Karl Struyf: "Azerbaijan and Peru have very different cultures, but we have a lot in common"

By Vestnik Kavkaza
Karl Struyf: "Azerbaijan and Peru have very different cultures, but we have a lot in common"

The IMAGINE Euro Tolerance Festival began in Baku several days ago. It is organized by the EU mission in Azerbaijan, embassies of many countries in the country, as well as Baku Media Center, YARAT Contemporary Art Space, Park Cinema, Landmark, United Cultures and ASAN Radio. Karl Struyf, Peruvian musician and one of the participants of this festival, discussed it in an interview with Vestnik Kavkaza.

- Could you tell us about your path to this festival?

- I was invited to this festival. One of its organizers, my friend, told me about it six months ago. Then I found out that my friends from Brussels, film producers, were going to visit it. Soon I found out that organizers want to show not only documentary movies, but also other elements - that's the reason why I brought my music to Baku.

- What kind of music did you bring?

- I'm perform in different styles. For example, the first song of my performance was more traditional, it's a song of indigenous people of Peru. Spain invasion is part of our history, so our music has Spanish roots. We, just like in the West, listen to all kinds of music genres, and my own music has elements from different styles.

- You perform your music using an unusual instrument - what kind of guitar is that?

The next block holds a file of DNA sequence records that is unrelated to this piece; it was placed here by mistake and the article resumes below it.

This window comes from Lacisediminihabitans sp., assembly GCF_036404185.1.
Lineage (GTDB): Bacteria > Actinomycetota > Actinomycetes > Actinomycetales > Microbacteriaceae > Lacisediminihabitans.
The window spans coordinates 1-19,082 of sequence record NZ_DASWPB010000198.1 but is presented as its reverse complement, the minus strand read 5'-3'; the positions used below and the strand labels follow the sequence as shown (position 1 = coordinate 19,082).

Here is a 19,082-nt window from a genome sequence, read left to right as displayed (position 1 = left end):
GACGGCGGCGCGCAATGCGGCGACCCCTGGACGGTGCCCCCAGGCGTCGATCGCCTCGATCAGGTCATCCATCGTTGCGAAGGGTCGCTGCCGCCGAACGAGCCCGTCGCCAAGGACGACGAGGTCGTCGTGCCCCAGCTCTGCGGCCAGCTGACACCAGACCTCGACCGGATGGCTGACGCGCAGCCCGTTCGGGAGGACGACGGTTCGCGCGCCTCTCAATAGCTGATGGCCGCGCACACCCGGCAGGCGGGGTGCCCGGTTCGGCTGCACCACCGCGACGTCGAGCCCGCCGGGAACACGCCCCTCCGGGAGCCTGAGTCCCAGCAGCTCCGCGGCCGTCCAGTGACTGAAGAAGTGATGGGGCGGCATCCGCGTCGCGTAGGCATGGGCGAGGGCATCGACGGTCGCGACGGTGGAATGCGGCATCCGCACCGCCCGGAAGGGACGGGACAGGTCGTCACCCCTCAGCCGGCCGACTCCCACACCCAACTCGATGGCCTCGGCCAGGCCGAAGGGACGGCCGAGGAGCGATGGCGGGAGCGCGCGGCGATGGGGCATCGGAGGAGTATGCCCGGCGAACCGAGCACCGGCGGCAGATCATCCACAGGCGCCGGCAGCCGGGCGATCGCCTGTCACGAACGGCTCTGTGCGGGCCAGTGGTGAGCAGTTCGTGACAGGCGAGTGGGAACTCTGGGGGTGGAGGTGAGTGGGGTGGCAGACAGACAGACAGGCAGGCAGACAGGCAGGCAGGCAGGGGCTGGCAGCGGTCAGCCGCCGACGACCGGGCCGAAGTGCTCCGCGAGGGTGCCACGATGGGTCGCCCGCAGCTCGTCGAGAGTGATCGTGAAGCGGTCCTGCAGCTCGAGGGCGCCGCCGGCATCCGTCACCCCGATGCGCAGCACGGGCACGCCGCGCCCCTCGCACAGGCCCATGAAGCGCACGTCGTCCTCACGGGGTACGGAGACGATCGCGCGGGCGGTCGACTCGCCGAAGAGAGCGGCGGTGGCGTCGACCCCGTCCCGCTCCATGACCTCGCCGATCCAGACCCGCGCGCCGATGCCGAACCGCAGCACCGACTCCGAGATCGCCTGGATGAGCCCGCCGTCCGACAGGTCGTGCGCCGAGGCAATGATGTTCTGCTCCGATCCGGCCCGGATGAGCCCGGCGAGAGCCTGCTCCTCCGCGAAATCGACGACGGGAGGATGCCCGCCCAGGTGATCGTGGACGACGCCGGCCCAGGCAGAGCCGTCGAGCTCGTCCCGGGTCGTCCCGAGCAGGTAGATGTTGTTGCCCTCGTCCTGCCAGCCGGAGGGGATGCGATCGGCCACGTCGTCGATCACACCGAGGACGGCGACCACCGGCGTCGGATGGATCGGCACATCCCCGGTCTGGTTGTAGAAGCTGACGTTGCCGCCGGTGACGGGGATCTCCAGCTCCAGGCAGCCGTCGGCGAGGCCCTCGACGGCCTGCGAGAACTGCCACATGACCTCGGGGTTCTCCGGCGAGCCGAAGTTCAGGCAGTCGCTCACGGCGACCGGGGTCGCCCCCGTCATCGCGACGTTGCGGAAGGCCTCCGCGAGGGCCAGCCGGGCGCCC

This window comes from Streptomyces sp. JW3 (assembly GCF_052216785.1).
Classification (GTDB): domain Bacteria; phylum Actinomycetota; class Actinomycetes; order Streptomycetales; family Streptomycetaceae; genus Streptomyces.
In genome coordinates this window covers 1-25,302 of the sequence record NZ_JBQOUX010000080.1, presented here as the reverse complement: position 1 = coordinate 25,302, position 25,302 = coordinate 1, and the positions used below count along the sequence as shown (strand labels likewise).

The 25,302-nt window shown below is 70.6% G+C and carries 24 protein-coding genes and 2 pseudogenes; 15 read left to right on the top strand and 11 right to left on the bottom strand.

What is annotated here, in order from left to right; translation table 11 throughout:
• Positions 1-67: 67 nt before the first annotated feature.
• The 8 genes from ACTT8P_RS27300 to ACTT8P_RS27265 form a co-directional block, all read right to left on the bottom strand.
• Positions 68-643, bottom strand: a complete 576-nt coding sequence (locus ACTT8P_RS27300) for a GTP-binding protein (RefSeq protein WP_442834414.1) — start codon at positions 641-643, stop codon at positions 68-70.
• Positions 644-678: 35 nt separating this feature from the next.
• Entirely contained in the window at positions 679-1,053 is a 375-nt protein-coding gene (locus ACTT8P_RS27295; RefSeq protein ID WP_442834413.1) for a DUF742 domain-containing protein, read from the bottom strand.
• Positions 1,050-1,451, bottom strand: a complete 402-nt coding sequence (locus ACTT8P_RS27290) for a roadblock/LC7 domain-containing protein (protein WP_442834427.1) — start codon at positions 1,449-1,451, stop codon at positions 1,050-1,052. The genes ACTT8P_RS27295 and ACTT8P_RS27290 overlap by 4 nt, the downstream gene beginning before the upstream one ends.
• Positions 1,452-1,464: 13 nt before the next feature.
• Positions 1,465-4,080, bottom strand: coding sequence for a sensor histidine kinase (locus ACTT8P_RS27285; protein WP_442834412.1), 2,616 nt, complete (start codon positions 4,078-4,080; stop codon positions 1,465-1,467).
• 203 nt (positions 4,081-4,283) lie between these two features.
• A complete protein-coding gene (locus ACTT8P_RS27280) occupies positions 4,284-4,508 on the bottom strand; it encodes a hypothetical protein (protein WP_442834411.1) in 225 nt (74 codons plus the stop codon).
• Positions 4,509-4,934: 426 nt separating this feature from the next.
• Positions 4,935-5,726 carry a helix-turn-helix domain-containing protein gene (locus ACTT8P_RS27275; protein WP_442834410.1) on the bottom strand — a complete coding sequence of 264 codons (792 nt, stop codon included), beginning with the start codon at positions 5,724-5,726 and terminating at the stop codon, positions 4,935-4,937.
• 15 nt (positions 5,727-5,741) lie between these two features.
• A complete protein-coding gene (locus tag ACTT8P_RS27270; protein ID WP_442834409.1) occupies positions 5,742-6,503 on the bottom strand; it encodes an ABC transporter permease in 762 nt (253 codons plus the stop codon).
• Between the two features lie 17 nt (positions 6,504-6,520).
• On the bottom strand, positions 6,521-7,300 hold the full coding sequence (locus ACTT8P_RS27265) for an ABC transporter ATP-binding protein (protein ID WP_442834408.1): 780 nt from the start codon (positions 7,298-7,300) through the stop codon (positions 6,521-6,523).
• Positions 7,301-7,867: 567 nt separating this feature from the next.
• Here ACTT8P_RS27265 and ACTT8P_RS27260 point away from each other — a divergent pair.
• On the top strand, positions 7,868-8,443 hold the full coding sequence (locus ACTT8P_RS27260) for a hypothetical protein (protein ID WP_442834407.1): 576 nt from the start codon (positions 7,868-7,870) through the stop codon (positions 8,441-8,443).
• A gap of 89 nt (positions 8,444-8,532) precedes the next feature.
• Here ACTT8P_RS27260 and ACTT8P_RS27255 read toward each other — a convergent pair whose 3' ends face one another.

- This is charango, Peruvian national instrument. It is a small guitar with two strings. It's important to note that this is an ancient instrument. Its origins can be traced from vihuela, which was created before Spanish guitar. In other words, guitar and charango are like cousins.

- Have you ever performed in Baku?

- I performed here for the first time together with Bolivian musician. There were two events in Baku, whose organizers wanted to showcase Latin American music.

- Do you have plans to create a mix with Azerbaijani music?

- Absolutely. Before coming here I listened to Azerbaijani music and found some common elements. I think it's possible to unite some of Azerbaijani melodies with our music. We play music that we you have to listen, and this is very important, because when you play a melody, you try to take a person to some other place. Of course, Azerbaijan and Peru have very different cultures, but we have a lot in common. People of Peru speak a completely different language, but I feel that there's something in common.